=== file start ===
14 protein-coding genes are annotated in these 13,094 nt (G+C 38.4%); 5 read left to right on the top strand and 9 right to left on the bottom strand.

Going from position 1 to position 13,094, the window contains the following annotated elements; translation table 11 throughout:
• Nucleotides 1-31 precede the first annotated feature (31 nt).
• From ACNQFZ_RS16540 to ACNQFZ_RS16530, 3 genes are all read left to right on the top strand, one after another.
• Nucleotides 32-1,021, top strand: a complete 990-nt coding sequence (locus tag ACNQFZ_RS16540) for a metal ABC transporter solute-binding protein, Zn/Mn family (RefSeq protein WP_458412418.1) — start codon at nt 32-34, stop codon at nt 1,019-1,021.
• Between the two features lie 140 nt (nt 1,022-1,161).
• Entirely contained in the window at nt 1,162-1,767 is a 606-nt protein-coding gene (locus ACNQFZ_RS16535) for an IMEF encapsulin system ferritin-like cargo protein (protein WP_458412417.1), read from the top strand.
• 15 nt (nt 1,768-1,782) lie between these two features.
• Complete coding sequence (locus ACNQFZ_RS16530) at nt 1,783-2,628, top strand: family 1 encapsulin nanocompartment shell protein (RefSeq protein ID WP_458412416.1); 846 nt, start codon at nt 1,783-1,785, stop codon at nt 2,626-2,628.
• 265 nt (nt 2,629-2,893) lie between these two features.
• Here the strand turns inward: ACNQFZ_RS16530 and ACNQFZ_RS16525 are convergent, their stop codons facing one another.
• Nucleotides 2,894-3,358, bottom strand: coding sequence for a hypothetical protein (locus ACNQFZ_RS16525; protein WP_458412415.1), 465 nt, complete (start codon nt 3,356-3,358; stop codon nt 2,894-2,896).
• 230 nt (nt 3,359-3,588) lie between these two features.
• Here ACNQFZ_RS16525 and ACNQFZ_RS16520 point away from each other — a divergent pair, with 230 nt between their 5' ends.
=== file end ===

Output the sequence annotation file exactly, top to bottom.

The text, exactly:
14 protein-coding genes are annotated in these 13,094 nt (G+C 38.4%); 5 read left to right on the top strand and 9 right to left on the bottom strand.

Going from position 1 to position 13,094, the window contains the following annotated elements; translation table 11 throughout:
• Nucleotides 1-31 precede the first annotated feature (31 nt).
• From ACNQFZ_RS16540 to ACNQFZ_RS16530, 3 genes are all read left to right on the top strand, one after another.
• Nucleotides 32-1,021, top strand: a complete 990-nt coding sequence (locus tag ACNQFZ_RS16540) for a metal ABC transporter solute-binding protein, Zn/Mn family (RefSeq protein WP_458412418.1) — start codon at nt 32-34, stop codon at nt 1,019-1,021.
• Between the two features lie 140 nt (nt 1,022-1,161).
• Entirely contained in the window at nt 1,162-1,767 is a 606-nt protein-coding gene (locus ACNQFZ_RS16535) for an IMEF encapsulin system ferritin-like cargo protein (protein WP_458412417.1), read from the top strand.
• 15 nt (nt 1,768-1,782) lie between these two features.
• Complete coding sequence (locus ACNQFZ_RS16530) at nt 1,783-2,628, top strand: family 1 encapsulin nanocompartment shell protein (RefSeq protein ID WP_458412416.1); 846 nt, start codon at nt 1,783-1,785, stop codon at nt 2,626-2,628.
• 265 nt (nt 2,629-2,893) lie between these two features.
• Here the strand turns inward: ACNQFZ_RS16530 and ACNQFZ_RS16525 are convergent, their stop codons facing one another.
• Nucleotides 2,894-3,358, bottom strand: coding sequence for a hypothetical protein (locus ACNQFZ_RS16525; protein WP_458412415.1), 465 nt, complete (start codon nt 3,356-3,358; stop codon nt 2,894-2,896).
• 230 nt (nt 3,359-3,588) lie between these two features.
• Here ACNQFZ_RS16525 and ACNQFZ_RS16520 point away from each other — a divergent pair, with 230 nt between their 5' ends.